When we heard Hurricane Harvey was headed our way, we weren’t fully sure how to prepare. I grew up in Oklahoma where of course we don’t worry about hurricanes, and Lee grew up in North Carolina, but not as close to the coast as we live now. We stocked up on the essentials and extra food, but we didn’t plan for long enough and ended up eating some pretty strange combinations. Especially since delivery trucks couldn’t get to our grocery stores with the roads flooded. Mail delivery was also affected. We learned then to switch to online bill pay so future mail disruptions wouldn’t be too much of a hassle. We also now make sure the cars had more than a half tank of gas in case we needed to evacuate during hurricane season. If you’re preparing your family for tornado or hurricane season, I hope those lessons we learned can help you!
But of course what we’re all talking about right now is the coronavirus. The steps we can take to prepare for it are a little different. Let’s go through five of them together. If you haven’t taken these steps yet, now is a great time to do so:
- Make sure you have the medicines you need, enough to keep you from having to stand in line at the pharmacy with people who may be infected in the coming weeks. Make sure you also have supplements your family takes. We keep elderberry, vitamin C, and melatonin on hand, so I made sure we had it all. If you haven’t taken this step yet, put it at the top of your to do list.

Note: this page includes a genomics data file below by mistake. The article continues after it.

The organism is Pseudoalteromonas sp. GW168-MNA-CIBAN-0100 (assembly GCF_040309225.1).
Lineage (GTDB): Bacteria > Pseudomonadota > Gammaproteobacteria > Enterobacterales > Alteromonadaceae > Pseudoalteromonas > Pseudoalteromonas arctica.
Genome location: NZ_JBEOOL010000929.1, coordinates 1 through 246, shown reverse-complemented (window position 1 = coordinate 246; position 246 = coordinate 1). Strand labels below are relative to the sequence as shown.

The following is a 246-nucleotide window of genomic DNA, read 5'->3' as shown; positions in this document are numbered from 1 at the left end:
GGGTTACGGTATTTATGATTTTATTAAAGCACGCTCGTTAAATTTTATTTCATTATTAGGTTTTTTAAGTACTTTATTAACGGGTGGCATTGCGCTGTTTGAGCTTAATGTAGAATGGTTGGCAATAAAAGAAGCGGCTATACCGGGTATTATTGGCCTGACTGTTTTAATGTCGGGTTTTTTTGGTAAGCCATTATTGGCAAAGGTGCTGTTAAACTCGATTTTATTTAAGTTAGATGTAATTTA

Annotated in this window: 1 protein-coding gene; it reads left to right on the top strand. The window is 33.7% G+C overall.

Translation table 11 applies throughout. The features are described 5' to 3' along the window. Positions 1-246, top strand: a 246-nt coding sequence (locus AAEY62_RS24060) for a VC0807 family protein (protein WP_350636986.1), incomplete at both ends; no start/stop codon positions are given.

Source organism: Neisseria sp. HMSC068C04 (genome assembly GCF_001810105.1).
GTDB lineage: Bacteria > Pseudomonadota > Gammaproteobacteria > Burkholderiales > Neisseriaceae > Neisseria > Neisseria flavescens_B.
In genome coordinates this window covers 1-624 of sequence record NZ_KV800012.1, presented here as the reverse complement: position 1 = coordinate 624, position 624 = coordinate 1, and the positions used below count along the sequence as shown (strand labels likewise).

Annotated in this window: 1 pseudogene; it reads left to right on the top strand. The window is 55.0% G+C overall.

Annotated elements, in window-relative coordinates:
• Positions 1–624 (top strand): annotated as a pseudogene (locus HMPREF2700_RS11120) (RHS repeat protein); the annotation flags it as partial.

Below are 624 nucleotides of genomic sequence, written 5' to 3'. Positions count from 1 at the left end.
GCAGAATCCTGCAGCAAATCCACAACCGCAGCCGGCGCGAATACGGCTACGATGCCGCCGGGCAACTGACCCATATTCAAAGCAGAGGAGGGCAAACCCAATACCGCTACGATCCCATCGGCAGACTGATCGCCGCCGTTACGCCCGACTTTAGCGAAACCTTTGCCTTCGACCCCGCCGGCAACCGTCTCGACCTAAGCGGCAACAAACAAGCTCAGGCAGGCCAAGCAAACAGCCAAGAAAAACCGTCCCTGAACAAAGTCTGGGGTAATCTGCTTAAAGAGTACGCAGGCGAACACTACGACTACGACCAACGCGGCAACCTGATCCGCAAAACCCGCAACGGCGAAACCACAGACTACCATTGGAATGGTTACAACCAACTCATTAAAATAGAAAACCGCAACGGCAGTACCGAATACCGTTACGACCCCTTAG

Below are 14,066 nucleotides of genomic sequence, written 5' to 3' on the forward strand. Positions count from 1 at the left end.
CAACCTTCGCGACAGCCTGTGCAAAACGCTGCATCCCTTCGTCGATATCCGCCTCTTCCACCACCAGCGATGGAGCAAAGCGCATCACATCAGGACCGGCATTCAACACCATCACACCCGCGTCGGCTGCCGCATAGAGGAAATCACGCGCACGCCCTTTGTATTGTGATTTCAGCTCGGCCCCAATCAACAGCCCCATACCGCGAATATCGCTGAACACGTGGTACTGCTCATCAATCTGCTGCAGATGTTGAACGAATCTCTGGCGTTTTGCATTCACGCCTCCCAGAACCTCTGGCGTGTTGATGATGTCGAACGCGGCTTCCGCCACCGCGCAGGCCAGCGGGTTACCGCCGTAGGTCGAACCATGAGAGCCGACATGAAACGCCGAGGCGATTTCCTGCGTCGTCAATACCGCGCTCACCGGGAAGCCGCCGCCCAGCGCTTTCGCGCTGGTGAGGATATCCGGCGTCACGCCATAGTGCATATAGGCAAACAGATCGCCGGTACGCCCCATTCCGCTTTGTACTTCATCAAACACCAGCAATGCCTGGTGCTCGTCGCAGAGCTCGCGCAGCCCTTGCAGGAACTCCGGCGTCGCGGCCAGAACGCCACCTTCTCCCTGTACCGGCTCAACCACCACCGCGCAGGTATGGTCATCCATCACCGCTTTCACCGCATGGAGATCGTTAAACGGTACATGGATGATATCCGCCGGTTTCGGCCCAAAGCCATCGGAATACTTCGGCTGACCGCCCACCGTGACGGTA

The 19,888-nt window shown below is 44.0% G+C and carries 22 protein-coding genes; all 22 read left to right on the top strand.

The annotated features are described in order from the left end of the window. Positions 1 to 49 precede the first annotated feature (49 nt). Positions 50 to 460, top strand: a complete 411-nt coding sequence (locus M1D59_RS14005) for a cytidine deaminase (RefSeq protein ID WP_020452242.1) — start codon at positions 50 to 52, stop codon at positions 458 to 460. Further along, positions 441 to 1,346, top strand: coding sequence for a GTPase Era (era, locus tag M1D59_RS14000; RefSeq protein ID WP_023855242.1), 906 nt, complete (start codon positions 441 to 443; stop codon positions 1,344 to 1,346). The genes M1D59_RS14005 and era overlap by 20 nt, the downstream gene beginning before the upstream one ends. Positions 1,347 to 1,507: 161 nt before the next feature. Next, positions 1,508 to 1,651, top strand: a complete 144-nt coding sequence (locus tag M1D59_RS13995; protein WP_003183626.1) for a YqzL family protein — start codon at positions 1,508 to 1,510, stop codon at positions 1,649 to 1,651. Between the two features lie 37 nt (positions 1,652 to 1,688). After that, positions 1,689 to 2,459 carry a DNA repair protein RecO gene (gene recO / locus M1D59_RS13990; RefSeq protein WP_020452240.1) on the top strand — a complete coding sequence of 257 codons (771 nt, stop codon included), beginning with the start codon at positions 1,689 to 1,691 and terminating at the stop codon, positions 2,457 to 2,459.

- Food – Many of our family members have food allergies or aversions. Feeding them can be a little more difficult. If you listened to episode 11 on menu planning, you should have an idea of the meals your family likes and a plan for rotating through them. Rely on the rhythms and routines that already work for you, like we talked about in episode 12 on solutions for extra stressful seasons! This is also a good time to double recipes and freeze the leftover in case you get sick and still need to feed your family without relying on drive thrus. There are certain snacks James likes that we can buy extra of so we don’t run out if the schools close for an extended time. And don’t forget what you may need to get through the long days together, like extra coffee.
- Other supplies – I know there are jokes about buying too much toilet paper, but if you plan to limit your social interaction including going to stores, you’ll need extra toilet paper. You may also want to get laundry detergent, especially if you do a lot of laundry like we do! I also cleaned out our medicine cabinet to get rid of anything that had expired and to make sure I had the basics like bandaids, rubbing alcohol, and a pain reliever/fever reducer. I also got chicken noodle soup, saltine crackers, pedilyte and Gatorade in case anyone comes down with a stomach bug. Some of us may life in areas where cases will be as prevalent as they are in parts of Italy, and we know their hospitals are at 200% capacity. Getting what we need now to avoid places where sick people may be will be helpful!